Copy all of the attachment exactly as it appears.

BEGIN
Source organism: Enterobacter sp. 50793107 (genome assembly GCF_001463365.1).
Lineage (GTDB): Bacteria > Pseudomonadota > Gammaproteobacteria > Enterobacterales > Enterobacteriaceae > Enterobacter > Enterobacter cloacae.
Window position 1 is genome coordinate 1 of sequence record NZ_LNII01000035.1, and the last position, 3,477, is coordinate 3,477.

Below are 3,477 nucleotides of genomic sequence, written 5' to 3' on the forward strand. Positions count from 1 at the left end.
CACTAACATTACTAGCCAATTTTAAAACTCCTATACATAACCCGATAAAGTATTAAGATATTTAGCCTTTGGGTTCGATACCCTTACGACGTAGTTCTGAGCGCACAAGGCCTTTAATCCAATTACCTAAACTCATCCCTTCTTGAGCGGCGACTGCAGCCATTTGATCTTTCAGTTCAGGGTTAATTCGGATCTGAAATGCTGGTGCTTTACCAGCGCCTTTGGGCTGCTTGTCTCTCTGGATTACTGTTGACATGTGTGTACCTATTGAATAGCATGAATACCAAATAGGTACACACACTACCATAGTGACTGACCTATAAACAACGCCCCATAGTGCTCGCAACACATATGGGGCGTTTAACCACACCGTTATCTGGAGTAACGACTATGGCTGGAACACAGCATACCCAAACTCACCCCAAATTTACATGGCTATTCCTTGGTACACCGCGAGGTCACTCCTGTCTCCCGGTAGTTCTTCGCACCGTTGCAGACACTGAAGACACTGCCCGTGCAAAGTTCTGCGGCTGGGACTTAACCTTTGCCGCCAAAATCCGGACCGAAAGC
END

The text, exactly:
Source organism: Enterobacter sp. 50793107 (genome assembly GCF_001463365.1).
Lineage (GTDB): Bacteria > Pseudomonadota > Gammaproteobacteria > Enterobacterales > Enterobacteriaceae > Enterobacter > Enterobacter cloacae.
Window position 1 is genome coordinate 1 of sequence record NZ_LNII01000035.1, and the last position, 3,477, is coordinate 3,477.

Below are 3,477 nucleotides of genomic sequence, written 5' to 3' on the forward strand. Positions count from 1 at the left end.
CACTAACATTACTAGCCAATTTTAAAACTCCTATACATAACCCGATAAAGTATTAAGATATTTAGCCTTTGGGTTCGATACCCTTACGACGTAGTTCTGAGCGCACAAGGCCTTTAATCCAATTACCTAAACTCATCCCTTCTTGAGCGGCGACTGCAGCCATTTGATCTTTCAGTTCAGGGTTAATTCGGATCTGAAATGCTGGTGCTTTACCAGCGCCTTTGGGCTGCTTGTCTCTCTGGATTACTGTTGACATGTGTGTACCTATTGAATAGCATGAATACCAAATAGGTACACACACTACCATAGTGACTGACCTATAAACAACGCCCCATAGTGCTCGCAACACATATGGGGCGTTTAACCACACCGTTATCTGGAGTAACGACTATGGCTGGAACACAGCATACCCAAACTCACCCCAAATTTACATGGCTATTCCTTGGTACACCGCGAGGTCACTCCTGTCTCCCGGTAGTTCTTCGCACCGTTGCAGACACTGAAGACACTGCCCGTGCAAAGTTCTGCGGCTGGGACTTAACCTTTGCCGCCAAAATCCGGACCGAAAGC